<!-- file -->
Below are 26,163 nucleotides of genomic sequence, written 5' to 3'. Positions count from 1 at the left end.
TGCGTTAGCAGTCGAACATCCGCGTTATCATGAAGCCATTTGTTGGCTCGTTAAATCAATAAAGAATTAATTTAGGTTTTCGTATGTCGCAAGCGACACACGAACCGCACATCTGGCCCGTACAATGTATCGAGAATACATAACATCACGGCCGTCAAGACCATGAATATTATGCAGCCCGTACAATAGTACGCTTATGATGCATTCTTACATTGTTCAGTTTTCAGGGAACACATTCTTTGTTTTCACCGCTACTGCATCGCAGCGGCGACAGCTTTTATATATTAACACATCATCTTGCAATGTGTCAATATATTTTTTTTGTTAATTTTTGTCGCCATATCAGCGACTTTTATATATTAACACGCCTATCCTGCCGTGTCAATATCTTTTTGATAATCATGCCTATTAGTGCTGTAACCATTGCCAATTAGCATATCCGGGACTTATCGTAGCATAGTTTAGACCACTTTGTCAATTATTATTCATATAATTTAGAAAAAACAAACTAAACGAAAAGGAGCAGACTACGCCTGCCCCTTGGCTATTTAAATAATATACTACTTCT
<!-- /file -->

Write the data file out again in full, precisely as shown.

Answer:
Below are 26,163 nucleotides of genomic sequence, written 5' to 3'. Positions count from 1 at the left end.
TGCGTTAGCAGTCGAACATCCGCGTTATCATGAAGCCATTTGTTGGCTCGTTAAATCAATAAAGAATTAATTTAGGTTTTCGTATGTCGCAAGCGACACACGAACCGCACATCTGGCCCGTACAATGTATCGAGAATACATAACATCACGGCCGTCAAGACCATGAATATTATGCAGCCCGTACAATAGTACGCTTATGATGCATTCTTACATTGTTCAGTTTTCAGGGAACACATTCTTTGTTTTCACCGCTACTGCATCGCAGCGGCGACAGCTTTTATATATTAACACATCATCTTGCAATGTGTCAATATATTTTTTTTGTTAATTTTTGTCGCCATATCAGCGACTTTTATATATTAACACGCCTATCCTGCCGTGTCAATATCTTTTTGATAATCATGCCTATTAGTGCTGTAACCATTGCCAATTAGCATATCCGGGACTTATCGTAGCATAGTTTAGACCACTTTGTCAATTATTATTCATATAATTTAGAAAAAACAAACTAAACGAAAAGGAGCAGACTACGCCTGCCCCTTGGCTATTTAAATAATATACTACTTCT